"Then why are you here?"
"Depends what you mean," Rebus said.
"Mean?" The woman frowned behind her glasses.
"Mean by 'here,' " he explained. "Here in this room? Here in this career? Here on the planet?"
She smiled. Her name was Andrea Thomson. She wasn't a doctor she'd made that clear at their first meeting. Nor was she a "shrink" or a "therapist." "Career Analysis" was what it had said on Rebus's daily sheet.
2:30-3:15: Career Analysis, Rm 3.16.
With Ms. Thomson. Which had become Andrea at the moment of introduction. Which was yesterday, Tuesday. A "get to know" session, she'd called it.
She was in her late thirties, short and large-hipped. Her hair was a thick mop of blond with some darker streaks showing through. Her teeth were slightly oversized. She was self-employed, didn't work for the police full-time.
"Do any of us?" Rebus had asked yesterday. She'd looked a bit puzzled. "I mean, do any of us work full-time . . . that's why we're here, isn't it?" He'd waved a hand in the direction of the closed door. "We're not pulling our weight. We need a smack on the wrists."
"Is that what you think you need, Detective Inspector?"
He'd wagged a finger. "Keep calling me that and I'll keep calling you 'Doc.' "
"I'm not a doctor," she'd said. "Nor am I a shrink, a therapist, or any other word you've probably been thinking in connection with me."
"Then what are you?"
"I deal with Career Analysis."
Rebus had snorted. "Then you should be wearing a seat belt."
She'd stared at him. "Am I in for a bumpy ride?"
"You could say that, seeing how my career, as you call it, has just careered out of control."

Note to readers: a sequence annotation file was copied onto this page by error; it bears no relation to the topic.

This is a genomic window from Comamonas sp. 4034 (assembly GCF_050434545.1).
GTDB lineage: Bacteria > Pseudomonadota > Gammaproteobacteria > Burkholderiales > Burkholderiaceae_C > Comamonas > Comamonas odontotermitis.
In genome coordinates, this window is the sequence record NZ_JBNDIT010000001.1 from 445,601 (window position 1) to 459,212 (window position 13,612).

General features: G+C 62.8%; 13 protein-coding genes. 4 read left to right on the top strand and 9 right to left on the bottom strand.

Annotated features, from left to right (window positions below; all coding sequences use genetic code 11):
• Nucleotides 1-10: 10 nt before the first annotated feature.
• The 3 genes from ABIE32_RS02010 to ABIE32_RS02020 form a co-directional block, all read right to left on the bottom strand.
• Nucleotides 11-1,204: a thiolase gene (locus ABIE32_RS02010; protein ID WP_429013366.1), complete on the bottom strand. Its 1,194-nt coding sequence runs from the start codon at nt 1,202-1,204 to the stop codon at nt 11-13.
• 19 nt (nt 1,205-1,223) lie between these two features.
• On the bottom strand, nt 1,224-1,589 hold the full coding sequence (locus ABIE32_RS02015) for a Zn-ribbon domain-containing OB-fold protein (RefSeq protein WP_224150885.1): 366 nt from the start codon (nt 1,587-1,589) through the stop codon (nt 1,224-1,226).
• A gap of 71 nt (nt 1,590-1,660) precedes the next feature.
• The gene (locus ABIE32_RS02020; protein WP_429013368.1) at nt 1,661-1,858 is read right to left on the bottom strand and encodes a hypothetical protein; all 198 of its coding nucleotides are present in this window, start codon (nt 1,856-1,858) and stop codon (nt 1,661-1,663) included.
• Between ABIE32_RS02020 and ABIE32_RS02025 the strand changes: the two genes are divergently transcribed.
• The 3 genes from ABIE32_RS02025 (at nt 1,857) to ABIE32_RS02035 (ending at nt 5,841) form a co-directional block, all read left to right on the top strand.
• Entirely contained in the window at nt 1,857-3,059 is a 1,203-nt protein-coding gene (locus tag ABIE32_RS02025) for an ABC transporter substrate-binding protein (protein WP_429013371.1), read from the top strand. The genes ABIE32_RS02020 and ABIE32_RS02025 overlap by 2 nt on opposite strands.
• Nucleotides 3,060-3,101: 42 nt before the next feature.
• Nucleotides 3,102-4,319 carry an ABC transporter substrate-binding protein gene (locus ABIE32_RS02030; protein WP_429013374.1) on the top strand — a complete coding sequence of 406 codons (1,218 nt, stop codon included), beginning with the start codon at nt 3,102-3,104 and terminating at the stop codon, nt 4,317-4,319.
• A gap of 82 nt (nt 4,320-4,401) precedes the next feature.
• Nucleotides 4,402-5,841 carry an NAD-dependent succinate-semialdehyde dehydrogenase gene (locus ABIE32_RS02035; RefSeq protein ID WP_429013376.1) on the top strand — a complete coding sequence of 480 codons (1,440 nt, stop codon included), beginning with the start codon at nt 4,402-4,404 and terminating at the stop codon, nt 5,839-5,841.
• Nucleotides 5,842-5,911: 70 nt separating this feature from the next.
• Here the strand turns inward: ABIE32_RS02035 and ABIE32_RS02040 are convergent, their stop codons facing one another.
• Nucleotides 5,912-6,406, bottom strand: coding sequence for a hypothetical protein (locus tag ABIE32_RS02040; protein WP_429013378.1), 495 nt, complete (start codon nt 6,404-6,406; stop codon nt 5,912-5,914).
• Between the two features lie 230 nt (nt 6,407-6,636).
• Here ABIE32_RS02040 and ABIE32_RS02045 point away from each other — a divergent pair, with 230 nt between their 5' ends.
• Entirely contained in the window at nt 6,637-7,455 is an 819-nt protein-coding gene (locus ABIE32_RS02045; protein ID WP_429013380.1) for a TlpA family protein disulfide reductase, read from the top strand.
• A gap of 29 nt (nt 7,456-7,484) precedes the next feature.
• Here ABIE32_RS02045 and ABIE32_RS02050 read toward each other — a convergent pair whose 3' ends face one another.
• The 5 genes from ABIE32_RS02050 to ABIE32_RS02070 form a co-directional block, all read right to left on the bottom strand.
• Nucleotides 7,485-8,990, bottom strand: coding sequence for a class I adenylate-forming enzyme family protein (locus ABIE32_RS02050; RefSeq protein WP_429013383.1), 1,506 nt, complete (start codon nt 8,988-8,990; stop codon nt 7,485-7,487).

So much for yesterday.
Now she wanted to know about his feelings. How did he feel about being a detective?
"I like it."
"All of me." Fixing her with a smile.
She smiled back. "I meant "
"I know what you meant." He looked around the room. It was small, utilitarian. Two chrome-framed chairs either side of a teak-veneered desk. The chairs were covered in some lime-colored material. Nothing on the desk itself but her legal-sized lined pad and her pen. There was a heavy-looking satchel in the corner; Rebus wondered if his file was in there. A clock on the wall, calendar below it. The calendar had come from the local firehouse. A length of net curtaining across the window.
It wasn't her room. It was a room she could use on those occasions when her services were required. Not quite the same thing.
"I like my job," he said at last, folding his arms. Then, wondering if she'd read anything into the action defensiveness, say he unfolded them again. Couldn't seem to find anything to do with them except bunch his fists into his jacket pockets. "I like every aspect of it, right down to the added paperwork each time the office runs out of staples for the staple gun."
"Then why did you blow up at Detective Chief Superintendent Templer?"
"I don't know."
"She thinks maybe it has something to do with professional jealousy."
The laugh burst from him. "She said that?"
"You don't agree?"
"Of course not."
"You've known her some years, haven't you?"
"More than I care to count."
"And she's always been senior to you?"
"It's never bothered me, if that's what you're thinking."
"It's only recently that she's become your commanding officer."
"You've been at DI level for quite some time. No thoughts of improvement?" She caught his look. "Maybe 'improvement' is the wrong word. You've not wanted promotion?"
Copyright © 2002 by John Rebus Limited
Blood at the Root
"A gripping, timely, and important examination of American racism."
- PW Starred Review
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